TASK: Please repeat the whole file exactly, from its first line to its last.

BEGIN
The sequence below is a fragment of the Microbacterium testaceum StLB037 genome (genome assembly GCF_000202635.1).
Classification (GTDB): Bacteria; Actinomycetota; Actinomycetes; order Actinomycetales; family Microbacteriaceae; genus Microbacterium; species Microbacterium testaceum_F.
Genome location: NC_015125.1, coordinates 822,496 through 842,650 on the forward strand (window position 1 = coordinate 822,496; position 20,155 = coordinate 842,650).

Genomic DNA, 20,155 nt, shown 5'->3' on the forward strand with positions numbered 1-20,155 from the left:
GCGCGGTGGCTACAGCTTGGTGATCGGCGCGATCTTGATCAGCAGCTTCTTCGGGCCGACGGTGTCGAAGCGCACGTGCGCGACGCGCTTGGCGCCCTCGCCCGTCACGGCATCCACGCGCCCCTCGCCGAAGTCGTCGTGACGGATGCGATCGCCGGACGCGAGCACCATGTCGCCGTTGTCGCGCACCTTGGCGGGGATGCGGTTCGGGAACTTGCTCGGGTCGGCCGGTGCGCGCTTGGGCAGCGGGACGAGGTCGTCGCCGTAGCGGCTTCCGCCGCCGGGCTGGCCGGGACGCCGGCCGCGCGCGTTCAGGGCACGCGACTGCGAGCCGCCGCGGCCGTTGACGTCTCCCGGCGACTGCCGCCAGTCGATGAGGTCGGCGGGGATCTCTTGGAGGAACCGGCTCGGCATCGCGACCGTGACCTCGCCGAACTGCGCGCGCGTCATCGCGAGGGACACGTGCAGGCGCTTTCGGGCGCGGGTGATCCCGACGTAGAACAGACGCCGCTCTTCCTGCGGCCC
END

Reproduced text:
The sequence below is a fragment of the Microbacterium testaceum StLB037 genome (genome assembly GCF_000202635.1).
Classification (GTDB): Bacteria; Actinomycetota; Actinomycetes; order Actinomycetales; family Microbacteriaceae; genus Microbacterium; species Microbacterium testaceum_F.
Genome location: NC_015125.1, coordinates 822,496 through 842,650 on the forward strand (window position 1 = coordinate 822,496; position 20,155 = coordinate 842,650).

Genomic DNA, 20,155 nt, shown 5'->3' on the forward strand with positions numbered 1-20,155 from the left:
GCGCGGTGGCTACAGCTTGGTGATCGGCGCGATCTTGATCAGCAGCTTCTTCGGGCCGACGGTGTCGAAGCGCACGTGCGCGACGCGCTTGGCGCCCTCGCCCGTCACGGCATCCACGCGCCCCTCGCCGAAGTCGTCGTGACGGATGCGATCGCCGGACGCGAGCACCATGTCGCCGTTGTCGCGCACCTTGGCGGGGATGCGGTTCGGGAACTTGCTCGGGTCGGCCGGTGCGCGCTTGGGCAGCGGGACGAGGTCGTCGCCGTAGCGGCTTCCGCCGCCGGGCTGGCCGGGACGCCGGCCGCGCGCGTTCAGGGCACGCGACTGCGAGCCGCCGCGGCCGTTGACGTCTCCCGGCGACTGCCGCCAGTCGATGAGGTCGGCGGGGATCTCTTGGAGGAACCGGCTCGGCATCGCGACCGTGACCTCGCCGAACTGCGCGCGCGTCATCGCGAGGGACACGTGCAGGCGCTTTCGGGCGCGGGTGATCCCGACGTAGAACAGACGCCGCTCTTCCTGCGGCCC